There’s lots of trash talking in the opening moments of The Garbologists, a play about an odd couple teamed up on the job. (He’s a dad-like white guy with right-leaning politics. She’s Black and liberal with a master’s degree.)

That’s trash talk, literally and figuratively, because they are assigned to the same trash truck — he’s a seasoned pro, she’s a newbie — and no one’s holding back. It’s them, the garbage, and eight hours of forced togetherness.

“How do you navigate with different people with different cultures and different ideologies in such a limited space?” asked playwright Lindsay Joelle. “We’re all in such limited space.”

Opening Thursday, Nov. 11, at the Philadelphia Theatre Company’s Suzanne Roberts Theatre is the world premiere of Joelle’s work, showcasing three running themes for the playwright: micro communities, trucks, and what happens in the in-between moments.

An earlier play, Trayf, focused on two Hasidic teenagers who distribute Shabbat candles from a U-Haul. The Garbologists involves a 19-ton trash truck.

What the plays have in common is an examination of in-between moments. What’s the chatter as you navigate traffic in Brooklyn? But what if your workplace geography puts you in a situation where you are stuck with a colleague — a colleague you barely know, a colleague who is completely different from you? And it’s not just for hours, but days, and weeks, and months. What’s the conversation? What lessons are learned? And what happens to the trash?

Joelle said she gets inspired when she meets somebody “who is part of a micro community that I know little about.” She met a sanitation worker — the husband of a friend — during a weekend trip.

“I had all my preconceived notions of what a sanitation worker would be like and what kind of people who would be drawn to the job. I found that was an area of blindness,” Joelle said.

“He had a college degree and he had had a whole career as a sound engineer. He loved being in the department. He had a six-figure salary, great benefits, great pension,” she said. “He felt that this was a really great career. I was impressed by how smart he was. He was emotionally smart. He was very vulnerable. I was very curious to learn about this particular world.”

Joelle immersed herself in the world of trash (not literally in the trash, though). She went on ride-alongs. She visited depots.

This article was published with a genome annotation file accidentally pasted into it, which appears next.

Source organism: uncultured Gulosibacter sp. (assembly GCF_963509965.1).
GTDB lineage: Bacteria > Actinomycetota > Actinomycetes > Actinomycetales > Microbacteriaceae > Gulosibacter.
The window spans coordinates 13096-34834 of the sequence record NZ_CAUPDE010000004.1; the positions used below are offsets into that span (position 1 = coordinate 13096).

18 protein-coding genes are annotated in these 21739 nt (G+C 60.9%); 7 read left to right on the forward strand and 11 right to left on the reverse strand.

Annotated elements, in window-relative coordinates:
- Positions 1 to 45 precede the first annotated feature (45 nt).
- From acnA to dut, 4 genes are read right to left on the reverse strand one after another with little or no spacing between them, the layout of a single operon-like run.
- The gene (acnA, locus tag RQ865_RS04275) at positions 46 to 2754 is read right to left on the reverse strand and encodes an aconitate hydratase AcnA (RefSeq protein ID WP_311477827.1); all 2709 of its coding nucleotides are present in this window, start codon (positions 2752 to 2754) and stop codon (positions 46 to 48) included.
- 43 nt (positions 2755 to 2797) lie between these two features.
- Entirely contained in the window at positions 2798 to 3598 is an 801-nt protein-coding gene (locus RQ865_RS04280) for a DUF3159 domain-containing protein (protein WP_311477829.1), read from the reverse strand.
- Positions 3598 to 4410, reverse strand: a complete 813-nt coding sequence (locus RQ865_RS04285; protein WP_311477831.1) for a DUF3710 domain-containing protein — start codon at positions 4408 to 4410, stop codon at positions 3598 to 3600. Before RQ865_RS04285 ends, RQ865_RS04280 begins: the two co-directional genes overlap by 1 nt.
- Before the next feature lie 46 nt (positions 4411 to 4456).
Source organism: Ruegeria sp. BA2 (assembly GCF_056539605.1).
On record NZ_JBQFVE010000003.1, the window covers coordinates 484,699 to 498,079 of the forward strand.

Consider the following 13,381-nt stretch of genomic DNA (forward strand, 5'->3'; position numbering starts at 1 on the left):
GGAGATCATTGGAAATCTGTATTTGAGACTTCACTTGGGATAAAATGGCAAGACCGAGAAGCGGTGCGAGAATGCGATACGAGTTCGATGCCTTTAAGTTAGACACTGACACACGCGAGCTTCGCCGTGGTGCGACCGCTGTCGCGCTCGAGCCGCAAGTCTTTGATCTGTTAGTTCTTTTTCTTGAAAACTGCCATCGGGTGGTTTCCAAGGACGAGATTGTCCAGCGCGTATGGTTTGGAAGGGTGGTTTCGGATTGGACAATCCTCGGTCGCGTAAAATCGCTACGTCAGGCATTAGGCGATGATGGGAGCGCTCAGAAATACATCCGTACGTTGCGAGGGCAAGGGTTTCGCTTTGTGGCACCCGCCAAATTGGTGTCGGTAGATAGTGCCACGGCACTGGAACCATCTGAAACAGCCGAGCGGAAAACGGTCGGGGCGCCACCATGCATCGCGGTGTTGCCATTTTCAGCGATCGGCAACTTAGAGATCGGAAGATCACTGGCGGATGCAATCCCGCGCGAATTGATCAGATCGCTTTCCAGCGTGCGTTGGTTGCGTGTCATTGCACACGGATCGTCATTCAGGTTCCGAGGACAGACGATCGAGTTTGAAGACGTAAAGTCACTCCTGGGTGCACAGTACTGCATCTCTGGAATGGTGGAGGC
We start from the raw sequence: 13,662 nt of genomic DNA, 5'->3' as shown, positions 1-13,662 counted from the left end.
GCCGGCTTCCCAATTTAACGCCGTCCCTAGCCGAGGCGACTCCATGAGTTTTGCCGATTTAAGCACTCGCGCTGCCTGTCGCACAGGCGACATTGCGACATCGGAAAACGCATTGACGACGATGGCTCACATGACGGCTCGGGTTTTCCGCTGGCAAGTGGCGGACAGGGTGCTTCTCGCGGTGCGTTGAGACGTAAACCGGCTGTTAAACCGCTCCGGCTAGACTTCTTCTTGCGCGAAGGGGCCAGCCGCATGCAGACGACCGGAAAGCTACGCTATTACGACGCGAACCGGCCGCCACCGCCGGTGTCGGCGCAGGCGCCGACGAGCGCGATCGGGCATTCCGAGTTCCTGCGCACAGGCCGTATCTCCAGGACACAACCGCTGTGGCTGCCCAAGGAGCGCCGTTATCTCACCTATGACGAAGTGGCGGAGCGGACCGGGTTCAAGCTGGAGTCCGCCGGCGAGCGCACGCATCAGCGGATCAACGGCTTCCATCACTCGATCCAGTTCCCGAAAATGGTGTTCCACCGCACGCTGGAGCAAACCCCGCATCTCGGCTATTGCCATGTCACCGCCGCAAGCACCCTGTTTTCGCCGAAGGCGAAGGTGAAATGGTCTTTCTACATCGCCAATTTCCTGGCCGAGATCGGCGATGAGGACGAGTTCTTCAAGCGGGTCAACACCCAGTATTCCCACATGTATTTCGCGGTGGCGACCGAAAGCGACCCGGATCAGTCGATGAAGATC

They picked up the trash; Joelle picked up the lingo. “I love learning job words.

“They prefer san man rather than garbage man,” Joelle explained, because, as they told her, “just because we pick up trash doesn’t make us garbage.”

Vocabulary lesson: Mongo (verb and noun). To mongo is to scavenge wonderful trash and claim it. That which is found is the mongo (noun). “Half of my apartment is excellent mongo,” Joelle said.

Joelle visited a secret Mongo Museum in a trash truck depot. She saw displays of war medals, 100 different Pez containers, a collection of multicolored Tamagotchis, animals mounted on plaques and African tribal art.

She came away with newfound respect and a change in her own trash habits. The job is dangerous. “You don’t know what’s in those bags,” Joelle said. “People throw away knives, needles, bottles of the bleach. Then the trash compacter squash it and it sprays it all over.”

“Wrap knives in newspaper. Don’t throw away oil-based pain or bleach. Don’t overly stuff your bags. They break. It’s better to have more bags and lighter ones,” she said.

Joelle has been working The Garbologists for more than five years — and that’s not unusual for playwrights. In 2018, she workshopped it at PlayPenn, a Philadelphia organization that helps authors develop their plays.

Nov. 11 through Dec. 5 at the Suzanne Roberts Theatre, 480 S. Broad St., Philadelphia. For tickets and information, audienceservices@philatheatreco.org or 215-985-0420. Discounts for sanitation workers. Proof of vaccination, masks required.

From New Hope to New York